Setting partner compensation is often referred to as an art and not a science. We also frequently say “show me your compensation plan and we’ll tell you your firm’s strategy.
As consultants to small and midsized CPA firms, we frequently have the opportunity to provide guidance on partner compensation plans and it never ceases to amaze us to see how many plans fail to motivate partners and help perpetuate the firm.
We find that some partner compensation plans are very formulaic: as an example, you get X% for how much you bill and collect, Y% for your personal billable hours, and Z% for new business originations. We also find some firms are very socialistic: as an example, every partner gets an equal piece of the firmwide partner distributable income regardless of individual contributions. And yet other firms are a hybrid with partner compensation bands that are very narrow; as an example, the highest-paid partner can earn no more than three times the lowest-paid partner. Many of these firms also have an “open” disclosure compensation system with all partners knowing what each and every partner earns. More often than not, these “open” disclosure compensation systems further dilute the impact of these plans by creating disharmony among partners because of perceptions as opposed to the realities of partner performance.
It’s our view that the partner compensation plans referred to above reflect yesterday’s thinking and, post this pandemic, will not help grow firm revenues and profits or move the needle on overall partner performance.
While this pandemic has taken a huge toll on human life and the world’s economy, there are several silver linings out there. One of them is the opportunity to take a hard look at your partner compensation plan and start thinking about changes that would make your firm more competitive moving forward.
As examples, post COVID-19, with many of the Top 100 firms anticipating a falloff in profitability (at least in the near term), Managing Partners are thinking about:
In addressing questions such as these, we suggest that the answers not contain a pre-determined formula as to how partner contributions are weighted in arriving at an individual partner’s total compensation. On the other hand, a subjective, annual determination of an individual partner’s total compensation should be made with the premise that the responsibilities of each partner will be discussed one-on-one in arriving at a partner’s individual goals for the upcoming year.
We haven’t heard much about what partner compensation plan changes firms were being contemplated post-pandemic. So, as a no-fee service, we recently reached out to over 350 Managing Partners at leading small, midsized and larger CPA firms and asked, “Post COVID-19, are you thinking about changing your partner compensation plan”? 29 Managing Partners responded to our straw poll. Their input provides a glimpse into the current thinking regarding partner compensation plans post COVID-19 at leading firms across the United States.
The headline takeaway of the straw poll is that post COVID-19, with current profits likely to take a short-term hit, almost 90% of the Managing Partners who responded are either very likely or likely to implement tighter accountability over partner performance with a direct link to partner compensation.
OTHER KEY TAKEAWAYS
Presented below are other key takeaways of the straw poll. It is important to note that all key takeaways may differ with a larger number of respondents:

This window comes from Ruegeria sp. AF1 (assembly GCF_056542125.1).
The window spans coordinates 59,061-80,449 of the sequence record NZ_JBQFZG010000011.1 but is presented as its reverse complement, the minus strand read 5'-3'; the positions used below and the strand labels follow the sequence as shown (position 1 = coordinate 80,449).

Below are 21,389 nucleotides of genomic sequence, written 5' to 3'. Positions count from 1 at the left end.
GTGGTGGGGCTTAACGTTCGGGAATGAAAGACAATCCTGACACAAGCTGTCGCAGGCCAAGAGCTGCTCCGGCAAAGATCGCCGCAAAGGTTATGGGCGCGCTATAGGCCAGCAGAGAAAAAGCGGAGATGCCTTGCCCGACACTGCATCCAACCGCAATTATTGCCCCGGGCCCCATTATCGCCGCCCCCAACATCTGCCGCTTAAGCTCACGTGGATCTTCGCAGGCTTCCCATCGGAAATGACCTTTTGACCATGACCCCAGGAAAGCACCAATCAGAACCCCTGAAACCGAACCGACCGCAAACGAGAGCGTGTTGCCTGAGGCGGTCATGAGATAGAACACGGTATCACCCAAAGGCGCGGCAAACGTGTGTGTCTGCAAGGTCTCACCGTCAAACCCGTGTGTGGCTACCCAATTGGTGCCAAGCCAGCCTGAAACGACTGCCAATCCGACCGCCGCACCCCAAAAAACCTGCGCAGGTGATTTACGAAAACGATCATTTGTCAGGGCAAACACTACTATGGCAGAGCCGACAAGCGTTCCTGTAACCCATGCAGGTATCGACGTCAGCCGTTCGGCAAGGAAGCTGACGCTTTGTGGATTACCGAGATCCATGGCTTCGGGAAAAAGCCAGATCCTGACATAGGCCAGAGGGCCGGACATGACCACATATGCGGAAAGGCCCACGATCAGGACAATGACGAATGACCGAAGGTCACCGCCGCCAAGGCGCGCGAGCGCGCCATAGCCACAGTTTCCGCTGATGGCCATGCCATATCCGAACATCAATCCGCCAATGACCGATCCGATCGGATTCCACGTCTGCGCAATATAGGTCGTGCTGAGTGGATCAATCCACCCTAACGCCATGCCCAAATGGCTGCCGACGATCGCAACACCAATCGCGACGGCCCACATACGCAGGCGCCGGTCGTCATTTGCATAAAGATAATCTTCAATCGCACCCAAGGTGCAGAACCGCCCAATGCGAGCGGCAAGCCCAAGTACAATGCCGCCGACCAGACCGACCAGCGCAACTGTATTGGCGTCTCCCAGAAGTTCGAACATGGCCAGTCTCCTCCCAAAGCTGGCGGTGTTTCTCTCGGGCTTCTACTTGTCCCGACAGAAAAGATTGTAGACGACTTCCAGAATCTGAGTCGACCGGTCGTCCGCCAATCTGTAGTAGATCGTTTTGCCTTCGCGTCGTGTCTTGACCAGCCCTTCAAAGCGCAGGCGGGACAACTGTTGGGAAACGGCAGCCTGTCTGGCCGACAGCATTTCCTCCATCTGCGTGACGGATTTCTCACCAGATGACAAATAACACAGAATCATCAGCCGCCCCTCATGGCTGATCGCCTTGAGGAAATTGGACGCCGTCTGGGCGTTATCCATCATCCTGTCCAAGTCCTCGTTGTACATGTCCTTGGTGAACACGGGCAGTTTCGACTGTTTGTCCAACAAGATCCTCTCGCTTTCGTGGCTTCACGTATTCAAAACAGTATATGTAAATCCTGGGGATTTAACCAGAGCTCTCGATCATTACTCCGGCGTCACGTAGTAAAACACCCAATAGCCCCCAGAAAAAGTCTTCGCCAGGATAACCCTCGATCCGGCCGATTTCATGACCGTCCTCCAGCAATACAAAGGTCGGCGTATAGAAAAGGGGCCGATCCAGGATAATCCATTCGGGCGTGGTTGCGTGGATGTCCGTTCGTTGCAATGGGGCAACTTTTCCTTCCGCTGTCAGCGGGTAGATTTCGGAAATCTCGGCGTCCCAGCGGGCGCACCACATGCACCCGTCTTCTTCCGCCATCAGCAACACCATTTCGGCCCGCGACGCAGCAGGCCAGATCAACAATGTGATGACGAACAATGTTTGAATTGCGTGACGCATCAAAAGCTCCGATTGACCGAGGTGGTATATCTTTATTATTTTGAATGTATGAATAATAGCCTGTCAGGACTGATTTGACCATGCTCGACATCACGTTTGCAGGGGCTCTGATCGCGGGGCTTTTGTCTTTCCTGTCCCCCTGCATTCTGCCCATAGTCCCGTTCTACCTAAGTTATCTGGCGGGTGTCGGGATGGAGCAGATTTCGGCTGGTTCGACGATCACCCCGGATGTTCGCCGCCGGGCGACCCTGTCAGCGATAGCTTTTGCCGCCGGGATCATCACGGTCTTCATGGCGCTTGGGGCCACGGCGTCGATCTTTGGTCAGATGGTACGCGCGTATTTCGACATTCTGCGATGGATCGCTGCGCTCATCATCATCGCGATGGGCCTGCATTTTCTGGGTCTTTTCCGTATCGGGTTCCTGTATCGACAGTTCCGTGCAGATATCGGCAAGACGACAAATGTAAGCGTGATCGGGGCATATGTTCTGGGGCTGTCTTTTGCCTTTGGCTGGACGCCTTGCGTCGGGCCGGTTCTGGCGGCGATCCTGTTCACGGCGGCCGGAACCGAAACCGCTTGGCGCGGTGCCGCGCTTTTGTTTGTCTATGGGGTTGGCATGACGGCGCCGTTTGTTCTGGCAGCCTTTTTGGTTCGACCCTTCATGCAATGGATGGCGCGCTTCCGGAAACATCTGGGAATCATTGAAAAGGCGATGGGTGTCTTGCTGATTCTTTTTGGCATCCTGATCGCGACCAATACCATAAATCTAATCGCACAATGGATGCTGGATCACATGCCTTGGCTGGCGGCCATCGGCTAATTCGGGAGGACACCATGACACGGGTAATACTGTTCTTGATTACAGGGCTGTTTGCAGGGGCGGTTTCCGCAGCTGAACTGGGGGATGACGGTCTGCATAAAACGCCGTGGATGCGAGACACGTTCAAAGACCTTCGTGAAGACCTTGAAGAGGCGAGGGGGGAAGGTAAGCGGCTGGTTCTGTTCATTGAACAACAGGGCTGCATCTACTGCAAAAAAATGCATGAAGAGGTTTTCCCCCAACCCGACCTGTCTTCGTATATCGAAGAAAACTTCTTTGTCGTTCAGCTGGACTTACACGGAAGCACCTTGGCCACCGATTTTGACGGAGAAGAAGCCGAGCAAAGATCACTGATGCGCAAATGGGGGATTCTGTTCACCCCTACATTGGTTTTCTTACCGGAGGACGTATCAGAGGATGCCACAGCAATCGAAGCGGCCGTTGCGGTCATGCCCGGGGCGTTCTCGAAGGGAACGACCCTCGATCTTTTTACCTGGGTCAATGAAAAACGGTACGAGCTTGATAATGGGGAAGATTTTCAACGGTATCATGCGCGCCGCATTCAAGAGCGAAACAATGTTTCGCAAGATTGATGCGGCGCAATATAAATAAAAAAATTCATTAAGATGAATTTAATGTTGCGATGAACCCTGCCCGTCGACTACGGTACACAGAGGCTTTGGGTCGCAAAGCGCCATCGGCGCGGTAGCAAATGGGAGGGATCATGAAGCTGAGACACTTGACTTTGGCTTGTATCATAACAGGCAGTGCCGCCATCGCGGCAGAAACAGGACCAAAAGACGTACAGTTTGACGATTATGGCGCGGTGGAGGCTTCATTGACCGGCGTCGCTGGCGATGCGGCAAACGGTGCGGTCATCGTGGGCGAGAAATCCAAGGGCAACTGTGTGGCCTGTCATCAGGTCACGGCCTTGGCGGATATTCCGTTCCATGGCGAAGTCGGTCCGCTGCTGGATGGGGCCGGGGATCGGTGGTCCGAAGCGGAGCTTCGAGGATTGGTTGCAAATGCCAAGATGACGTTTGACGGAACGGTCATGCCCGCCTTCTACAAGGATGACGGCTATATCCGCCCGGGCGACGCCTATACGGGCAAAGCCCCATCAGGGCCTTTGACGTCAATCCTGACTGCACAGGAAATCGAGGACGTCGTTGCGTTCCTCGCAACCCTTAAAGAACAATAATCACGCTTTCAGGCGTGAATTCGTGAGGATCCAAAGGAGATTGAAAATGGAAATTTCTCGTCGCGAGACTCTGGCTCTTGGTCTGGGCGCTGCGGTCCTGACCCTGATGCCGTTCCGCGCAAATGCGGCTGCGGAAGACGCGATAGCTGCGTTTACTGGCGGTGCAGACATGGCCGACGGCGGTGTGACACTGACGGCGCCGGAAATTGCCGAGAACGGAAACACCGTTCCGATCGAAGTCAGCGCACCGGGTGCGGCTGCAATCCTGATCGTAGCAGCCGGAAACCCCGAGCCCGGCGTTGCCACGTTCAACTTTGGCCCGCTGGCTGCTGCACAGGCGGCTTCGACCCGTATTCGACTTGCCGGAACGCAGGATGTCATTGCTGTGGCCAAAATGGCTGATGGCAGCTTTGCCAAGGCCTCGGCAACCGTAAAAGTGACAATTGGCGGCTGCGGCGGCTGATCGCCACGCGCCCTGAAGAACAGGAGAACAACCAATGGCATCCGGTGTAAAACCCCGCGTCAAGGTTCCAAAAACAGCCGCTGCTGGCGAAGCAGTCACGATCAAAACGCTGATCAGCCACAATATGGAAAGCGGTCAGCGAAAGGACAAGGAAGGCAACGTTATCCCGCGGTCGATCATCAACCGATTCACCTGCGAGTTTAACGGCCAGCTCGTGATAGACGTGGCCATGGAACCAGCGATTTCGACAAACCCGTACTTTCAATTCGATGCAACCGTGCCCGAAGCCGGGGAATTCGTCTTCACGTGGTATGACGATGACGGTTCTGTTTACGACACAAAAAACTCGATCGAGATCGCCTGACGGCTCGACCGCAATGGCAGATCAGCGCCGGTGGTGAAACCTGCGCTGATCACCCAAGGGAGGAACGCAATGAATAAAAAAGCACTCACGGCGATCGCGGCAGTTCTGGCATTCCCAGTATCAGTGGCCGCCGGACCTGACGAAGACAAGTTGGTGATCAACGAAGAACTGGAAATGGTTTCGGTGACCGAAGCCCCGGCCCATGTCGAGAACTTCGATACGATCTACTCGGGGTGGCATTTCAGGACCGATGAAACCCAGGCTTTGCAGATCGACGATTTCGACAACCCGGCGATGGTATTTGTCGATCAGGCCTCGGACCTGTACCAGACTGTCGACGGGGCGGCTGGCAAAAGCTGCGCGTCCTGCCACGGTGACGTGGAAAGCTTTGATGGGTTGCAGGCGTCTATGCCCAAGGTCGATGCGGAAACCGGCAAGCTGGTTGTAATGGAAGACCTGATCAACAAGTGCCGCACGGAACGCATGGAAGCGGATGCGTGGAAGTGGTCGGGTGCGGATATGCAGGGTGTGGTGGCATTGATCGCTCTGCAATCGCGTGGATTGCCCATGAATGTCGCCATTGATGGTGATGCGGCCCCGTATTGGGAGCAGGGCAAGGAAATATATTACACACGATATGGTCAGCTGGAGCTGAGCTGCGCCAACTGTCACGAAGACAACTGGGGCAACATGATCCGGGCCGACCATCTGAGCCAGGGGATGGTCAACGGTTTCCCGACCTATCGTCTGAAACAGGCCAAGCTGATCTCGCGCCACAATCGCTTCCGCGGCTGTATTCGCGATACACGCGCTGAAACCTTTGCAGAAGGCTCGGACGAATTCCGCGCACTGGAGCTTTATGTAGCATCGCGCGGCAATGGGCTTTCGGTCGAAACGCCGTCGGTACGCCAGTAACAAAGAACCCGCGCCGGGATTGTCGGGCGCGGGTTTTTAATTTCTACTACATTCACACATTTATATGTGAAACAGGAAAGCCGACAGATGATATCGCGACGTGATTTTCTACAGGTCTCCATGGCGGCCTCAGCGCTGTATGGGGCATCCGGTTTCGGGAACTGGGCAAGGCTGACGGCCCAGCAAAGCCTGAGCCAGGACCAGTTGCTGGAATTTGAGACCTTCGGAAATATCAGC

OVERVIEW OF RESPONDENTS
Data for this report was collected during June 2020 from 29 Managing Partners of small, midsized, and larger firms across the United States.
The messages communicated through a firm’s compensation plan are just as important as the amount of compensation a partner receives for his/her contributions that perpetuate the firm. These messages affect the firm’s ability to grow revenues and profits and influence how partners choose to allocate their time and efforts. COVID-19 has created lots of gloom and doom, and many anticipate that it will take several years before CPA firms will get back to performance levels experienced before the pandemic. Positive changes to a firm’s partner compensation plan can help accelerate overall partner performance.
After 47 years in the accounting profession (with responsibilities that included CEO of Grant Thornton and COO of CohnReznick), Dom Esposito, CPA, launched ESPOSITO CEO2CEO, LLC — a boutique advisory firm that consults to leading CPA and other professional services firms on strategy, succession planning, mergers, acquisitions and integration. Dom, voted as one of the most influential people in the profession for two consecutive years by Accounting Today, authored a book, published by www.CPATrendlines.com., entitled “8 Steps to Great” which is a primer for CEOs, managing partners and other senior partners. In Our Opinion, is a continuing series of perspectives for leading CPA firms where Dom and his colleagues share insights, experiences and wisdom with firm leaders who want to “run with the big dogs” and develop their firms into sustainable brands.
This has been prepared for information purposes and general guidance only and does not constitute professional advice. You should not act upon the information contained in this publication without obtaining specific professional advice. No representation or warranty (express or implied) is made as to the accuracy or completeness of the information contained in this publication, and ESPOSITO CEO2CEO, LLC, its employees, and its independent contractors accept no liability, and disclaim all responsibility, for the consequences of you or anyone else acting, or refraining to act, in reliance on the information contained in this publication or for any decision based on it.